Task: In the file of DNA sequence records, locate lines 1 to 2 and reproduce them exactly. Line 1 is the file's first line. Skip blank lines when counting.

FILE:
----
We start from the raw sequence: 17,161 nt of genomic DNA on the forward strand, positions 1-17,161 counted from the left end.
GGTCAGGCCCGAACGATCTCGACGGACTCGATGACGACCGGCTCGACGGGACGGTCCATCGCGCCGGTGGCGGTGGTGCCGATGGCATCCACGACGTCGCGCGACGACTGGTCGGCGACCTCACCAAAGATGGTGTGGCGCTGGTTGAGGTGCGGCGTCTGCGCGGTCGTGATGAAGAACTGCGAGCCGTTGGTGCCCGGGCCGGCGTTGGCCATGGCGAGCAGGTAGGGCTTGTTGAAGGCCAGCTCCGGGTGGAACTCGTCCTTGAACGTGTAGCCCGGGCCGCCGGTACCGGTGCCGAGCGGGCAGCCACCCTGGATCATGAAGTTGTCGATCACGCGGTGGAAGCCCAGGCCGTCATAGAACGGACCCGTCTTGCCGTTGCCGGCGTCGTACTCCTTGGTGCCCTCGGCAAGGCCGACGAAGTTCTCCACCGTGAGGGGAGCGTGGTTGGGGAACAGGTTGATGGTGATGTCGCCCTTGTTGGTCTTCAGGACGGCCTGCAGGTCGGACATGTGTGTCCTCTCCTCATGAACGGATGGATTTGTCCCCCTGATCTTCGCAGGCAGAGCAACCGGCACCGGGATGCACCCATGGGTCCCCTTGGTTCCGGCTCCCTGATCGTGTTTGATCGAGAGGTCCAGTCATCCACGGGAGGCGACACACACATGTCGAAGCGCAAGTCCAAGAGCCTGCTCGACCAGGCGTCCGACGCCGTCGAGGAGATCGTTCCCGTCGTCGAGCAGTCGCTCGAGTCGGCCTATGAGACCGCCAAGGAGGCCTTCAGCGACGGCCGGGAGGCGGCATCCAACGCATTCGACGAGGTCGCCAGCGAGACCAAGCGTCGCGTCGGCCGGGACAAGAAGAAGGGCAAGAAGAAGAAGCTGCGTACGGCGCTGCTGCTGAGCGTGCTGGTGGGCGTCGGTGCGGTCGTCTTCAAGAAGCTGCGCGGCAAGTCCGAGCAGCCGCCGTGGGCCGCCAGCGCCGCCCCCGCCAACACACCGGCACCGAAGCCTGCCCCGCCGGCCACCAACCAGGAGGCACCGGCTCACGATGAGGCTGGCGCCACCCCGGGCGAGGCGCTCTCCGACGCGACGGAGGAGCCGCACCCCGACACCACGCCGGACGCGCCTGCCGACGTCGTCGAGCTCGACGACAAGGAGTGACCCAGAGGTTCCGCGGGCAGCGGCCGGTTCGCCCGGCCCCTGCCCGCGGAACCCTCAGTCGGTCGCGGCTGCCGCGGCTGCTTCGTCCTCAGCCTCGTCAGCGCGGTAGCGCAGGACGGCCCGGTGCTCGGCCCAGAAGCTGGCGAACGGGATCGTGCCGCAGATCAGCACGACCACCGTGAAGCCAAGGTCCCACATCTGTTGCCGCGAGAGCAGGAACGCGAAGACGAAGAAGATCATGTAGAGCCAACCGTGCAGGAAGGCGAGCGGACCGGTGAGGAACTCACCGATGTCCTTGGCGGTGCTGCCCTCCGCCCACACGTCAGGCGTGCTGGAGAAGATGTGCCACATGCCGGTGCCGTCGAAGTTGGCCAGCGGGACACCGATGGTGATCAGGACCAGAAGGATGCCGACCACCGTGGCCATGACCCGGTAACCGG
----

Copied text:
We start from the raw sequence: 17,161 nt of genomic DNA on the forward strand, positions 1-17,161 counted from the left end.
GGTCAGGCCCGAACGATCTCGACGGACTCGATGACGACCGGCTCGACGGGACGGTCCATCGCGCCGGTGGCGGTGGTGCCGATGGCATCCACGACGTCGCGCGACGACTGGTCGGCGACCTCACCAAAGATGGTGTGGCGCTGGTTGAGGTGCGGCGTCTGCGCGGTCGTGATGAAGAACTGCGAGCCGTTGGTGCCCGGGCCGGCGTTGGCCATGGCGAGCAGGTAGGGCTTGTTGAAGGCCAGCTCCGGGTGGAACTCGTCCTTGAACGTGTAGCCCGGGCCGCCGGTACCGGTGCCGAGCGGGCAGCCACCCTGGATCATGAAGTTGTCGATCACGCGGTGGAAGCCCAGGCCGTCATAGAACGGACCCGTCTTGCCGTTGCCGGCGTCGTACTCCTTGGTGCCCTCGGCAAGGCCGACGAAGTTCTCCACCGTGAGGGGAGCGTGGTTGGGGAACAGGTTGATGGTGATGTCGCCCTTGTTGGTCTTCAGGACGGCCTGCAGGTCGGACATGTGTGTCCTCTCCTCATGAACGGATGGATTTGTCCCCCTGATCTTCGCAGGCAGAGCAACCGGCACCGGGATGCACCCATGGGTCCCCTTGGTTCCGGCTCCCTGATCGTGTTTGATCGAGAGGTCCAGTCATCCACGGGAGGCGACACACACATGTCGAAGCGCAAGTCCAAGAGCCTGCTCGACCAGGCGTCCGACGCCGTCGAGGAGATCGTTCCCGTCGTCGAGCAGTCGCTCGAGTCGGCCTATGAGACCGCCAAGGAGGCCTTCAGCGACGGCCGGGAGGCGGCATCCAACGCATTCGACGAGGTCGCCAGCGAGACCAAGCGTCGCGTCGGCCGGGACAAGAAGAAGGGCAAGAAGAAGAAGCTGCGTACGGCGCTGCTGCTGAGCGTGCTGGTGGGCGTCGGTGCGGTCGTCTTCAAGAAGCTGCGCGGCAAGTCCGAGCAGCCGCCGTGGGCCGCCAGCGCCGCCCCCGCCAACACACCGGCACCGAAGCCTGCCCCGCCGGCCACCAACCAGGAGGCACCGGCTCACGATGAGGCTGGCGCCACCCCGGGCGAGGCGCTCTCCGACGCGACGGAGGAGCCGCACCCCGACACCACGCCGGACGCGCCTGCCGACGTCGTCGAGCTCGACGACAAGGAGTGACCCAGAGGTTCCGCGGGCAGCGGCCGGTTCGCCCGGCCCCTGCCCGCGGAACCCTCAGTCGGTCGCGGCTGCCGCGGCTGCTTCGTCCTCAGCCTCGTCAGCGCGGTAGCGCAGGACGGCCCGGTGCTCGGCCCAGAAGCTGGCGAACGGGATCGTGCCGCAGATCAGCACGACCACCGTGAAGCCAAGGTCCCACATCTGTTGCCGCGAGAGCAGGAACGCGAAGACGAAGAAGATCATGTAGAGCCAACCGTGCAGGAAGGCGAGCGGACCGGTGAGGAACTCACCGATGTCCTTGGCGGTGCTGCCCTCCGCCCACACGTCAGGCGTGCTGGAGAAGATGTGCCACATGCCGGTGCCGTCGAAGTTGGCCAGCGGGACACCGATGGTGATCAGGACCAGAAGGATGCCGACCACCGTGGCCATGACCCGGTAACCGG